While most of the world is clawing out of the Great Recession, Ireland is still mired in a deep depression. The Irish economy collapsed 11.3% last year due to a massive real-estate and construction bubble that brought this island nation to its knees.
But one sector that has come through the crisis relatively unscathed is the local venture capital industry. Indeed, Irish startups raked in €288 million last year, up 19% from the previous year, according to the Irish Venture Capital Association. What’s more, the Irish government is seriously looking at venture capital as a way to rebuild the shattered economy and get the nation back on its feet.
The government is already a major player in the venture industry. As a limited partner, it has pumped nearly €200 million into many local VC firms. And that figure is about to go up another €40 million this year. As part of the government’s new bank bailout plan, the nation’s two largest banks will be required to provide €20 million each to local seed funds. That may not sound like a huge amount, but for a country with only 4 million people, it can make a significant difference.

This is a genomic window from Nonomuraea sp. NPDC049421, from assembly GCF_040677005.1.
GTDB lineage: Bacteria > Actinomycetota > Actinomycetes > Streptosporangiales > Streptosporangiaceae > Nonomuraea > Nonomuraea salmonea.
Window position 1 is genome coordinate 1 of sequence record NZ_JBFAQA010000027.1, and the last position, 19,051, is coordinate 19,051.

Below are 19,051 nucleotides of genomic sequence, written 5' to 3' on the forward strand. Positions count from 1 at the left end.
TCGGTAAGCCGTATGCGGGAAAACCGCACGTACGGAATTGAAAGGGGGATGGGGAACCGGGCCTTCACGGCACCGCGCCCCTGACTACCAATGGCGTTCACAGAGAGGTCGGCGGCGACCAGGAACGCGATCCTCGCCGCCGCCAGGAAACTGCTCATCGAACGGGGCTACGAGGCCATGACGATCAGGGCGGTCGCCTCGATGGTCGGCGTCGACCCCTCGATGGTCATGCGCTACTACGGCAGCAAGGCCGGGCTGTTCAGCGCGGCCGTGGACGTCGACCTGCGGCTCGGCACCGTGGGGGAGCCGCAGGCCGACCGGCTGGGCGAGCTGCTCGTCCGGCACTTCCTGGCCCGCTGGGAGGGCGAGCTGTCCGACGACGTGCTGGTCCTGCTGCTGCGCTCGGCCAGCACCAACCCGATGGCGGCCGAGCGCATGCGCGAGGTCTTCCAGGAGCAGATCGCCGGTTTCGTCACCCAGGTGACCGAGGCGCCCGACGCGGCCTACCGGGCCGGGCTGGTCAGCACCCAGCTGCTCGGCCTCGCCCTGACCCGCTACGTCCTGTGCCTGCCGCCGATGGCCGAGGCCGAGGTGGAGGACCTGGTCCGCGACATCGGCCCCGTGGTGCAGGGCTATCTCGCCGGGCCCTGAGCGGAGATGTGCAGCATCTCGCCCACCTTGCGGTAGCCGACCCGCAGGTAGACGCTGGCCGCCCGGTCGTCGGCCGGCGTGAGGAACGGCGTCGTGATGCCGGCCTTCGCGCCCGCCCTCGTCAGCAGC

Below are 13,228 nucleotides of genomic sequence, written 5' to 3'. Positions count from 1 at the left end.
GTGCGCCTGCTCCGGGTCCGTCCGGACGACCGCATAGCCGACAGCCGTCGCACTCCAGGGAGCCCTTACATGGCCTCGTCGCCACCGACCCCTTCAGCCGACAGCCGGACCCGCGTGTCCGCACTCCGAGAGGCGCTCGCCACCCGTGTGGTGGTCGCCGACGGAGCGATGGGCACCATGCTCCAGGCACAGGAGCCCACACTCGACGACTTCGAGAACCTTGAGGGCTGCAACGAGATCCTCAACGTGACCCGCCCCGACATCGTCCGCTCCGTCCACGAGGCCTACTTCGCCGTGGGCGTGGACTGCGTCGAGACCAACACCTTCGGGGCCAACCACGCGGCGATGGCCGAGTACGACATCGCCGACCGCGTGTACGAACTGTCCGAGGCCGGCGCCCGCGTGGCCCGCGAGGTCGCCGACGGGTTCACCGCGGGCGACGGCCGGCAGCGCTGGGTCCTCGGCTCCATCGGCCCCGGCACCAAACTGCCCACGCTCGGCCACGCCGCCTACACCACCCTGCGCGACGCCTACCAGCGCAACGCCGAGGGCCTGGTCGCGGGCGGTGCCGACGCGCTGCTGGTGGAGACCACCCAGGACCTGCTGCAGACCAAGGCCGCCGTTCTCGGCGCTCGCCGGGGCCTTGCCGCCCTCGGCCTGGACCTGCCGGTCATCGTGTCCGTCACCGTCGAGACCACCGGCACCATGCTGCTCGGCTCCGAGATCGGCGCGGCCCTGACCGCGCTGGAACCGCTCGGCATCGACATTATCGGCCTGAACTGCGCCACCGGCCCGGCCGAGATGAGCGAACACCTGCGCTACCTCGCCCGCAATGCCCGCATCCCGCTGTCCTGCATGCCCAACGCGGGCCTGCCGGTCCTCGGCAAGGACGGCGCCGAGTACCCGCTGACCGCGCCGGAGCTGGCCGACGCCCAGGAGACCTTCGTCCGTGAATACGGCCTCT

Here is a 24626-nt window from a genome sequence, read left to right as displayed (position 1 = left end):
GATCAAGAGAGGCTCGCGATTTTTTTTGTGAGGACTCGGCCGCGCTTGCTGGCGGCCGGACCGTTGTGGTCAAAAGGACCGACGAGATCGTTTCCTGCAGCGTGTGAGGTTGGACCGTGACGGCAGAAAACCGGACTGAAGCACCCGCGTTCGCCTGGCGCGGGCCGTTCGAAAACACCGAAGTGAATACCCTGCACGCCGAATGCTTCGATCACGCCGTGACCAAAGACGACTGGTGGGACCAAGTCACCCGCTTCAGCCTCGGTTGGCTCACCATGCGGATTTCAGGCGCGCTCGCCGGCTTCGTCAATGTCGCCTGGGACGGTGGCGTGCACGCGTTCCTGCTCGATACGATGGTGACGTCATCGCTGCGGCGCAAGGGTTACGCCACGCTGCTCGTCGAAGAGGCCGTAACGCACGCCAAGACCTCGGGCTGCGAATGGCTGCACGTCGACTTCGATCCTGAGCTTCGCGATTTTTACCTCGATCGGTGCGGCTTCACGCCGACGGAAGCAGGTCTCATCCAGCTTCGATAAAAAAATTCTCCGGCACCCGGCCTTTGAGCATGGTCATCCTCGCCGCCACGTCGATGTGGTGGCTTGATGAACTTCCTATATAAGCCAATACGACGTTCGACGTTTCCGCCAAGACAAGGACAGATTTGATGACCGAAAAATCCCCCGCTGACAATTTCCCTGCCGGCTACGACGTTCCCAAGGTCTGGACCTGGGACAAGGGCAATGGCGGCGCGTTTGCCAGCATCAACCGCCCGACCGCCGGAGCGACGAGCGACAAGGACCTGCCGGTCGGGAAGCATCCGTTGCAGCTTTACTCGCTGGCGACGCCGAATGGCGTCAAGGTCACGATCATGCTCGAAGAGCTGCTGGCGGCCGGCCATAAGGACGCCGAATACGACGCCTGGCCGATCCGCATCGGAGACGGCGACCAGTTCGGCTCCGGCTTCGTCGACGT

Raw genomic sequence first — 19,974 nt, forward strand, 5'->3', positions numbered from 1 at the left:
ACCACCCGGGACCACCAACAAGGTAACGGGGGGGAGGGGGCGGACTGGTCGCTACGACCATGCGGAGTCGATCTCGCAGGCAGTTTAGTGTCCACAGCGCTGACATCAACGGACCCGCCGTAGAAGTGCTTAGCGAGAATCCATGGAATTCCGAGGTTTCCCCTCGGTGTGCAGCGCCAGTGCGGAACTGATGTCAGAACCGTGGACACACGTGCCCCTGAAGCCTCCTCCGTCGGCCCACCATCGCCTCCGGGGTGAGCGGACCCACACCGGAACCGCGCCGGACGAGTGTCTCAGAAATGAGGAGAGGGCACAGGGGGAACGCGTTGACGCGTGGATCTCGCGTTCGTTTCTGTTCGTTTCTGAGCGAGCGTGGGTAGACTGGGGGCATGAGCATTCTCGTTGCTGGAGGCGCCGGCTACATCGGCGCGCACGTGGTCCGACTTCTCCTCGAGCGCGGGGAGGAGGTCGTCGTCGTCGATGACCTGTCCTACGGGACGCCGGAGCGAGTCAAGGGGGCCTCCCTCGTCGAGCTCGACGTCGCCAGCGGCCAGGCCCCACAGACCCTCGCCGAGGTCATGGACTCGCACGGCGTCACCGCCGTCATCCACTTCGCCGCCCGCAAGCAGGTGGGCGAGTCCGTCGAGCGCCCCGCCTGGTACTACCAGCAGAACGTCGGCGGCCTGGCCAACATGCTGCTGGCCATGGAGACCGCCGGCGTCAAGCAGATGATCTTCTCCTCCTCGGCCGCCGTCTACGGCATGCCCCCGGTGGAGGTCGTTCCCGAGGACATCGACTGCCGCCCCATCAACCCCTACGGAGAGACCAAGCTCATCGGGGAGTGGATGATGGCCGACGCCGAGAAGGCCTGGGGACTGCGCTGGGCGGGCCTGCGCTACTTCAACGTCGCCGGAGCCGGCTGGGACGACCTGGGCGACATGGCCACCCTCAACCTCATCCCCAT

“We are putting huge efforts into turning the economy around and moving away from our dependence on property speculation, which really destroyed us,” says Des Doyle, manager of the Seed and Venture Capital Programme at Enterprise Ireland, a government agency responsible for the development of the indigenous business sector. “We now have to focus on building new productive businesses, and the proper funding of those businesses is absolutely fundamental.”
To prove it means business, Ireland isn’t just backing local VCs. It is also hatching a scheme to entice top-tier international VCs to set up European operations in Ireland. Nothing has been formalized yet, but the idea is that the Irish government, presumably through Enterprise Ireland, would invest directly in any major venture firm that established a significant presence in the country.
But whether the government finds any takers is another story. “The idea of us shipping a few partners over to Ireland is a brain-dead concept,” says Tim Danford, a managing director of Storm Ventures in Menlo Park, Calif. “We’d probably be bored out of our wits because there is just not enough deal flow to justify it.”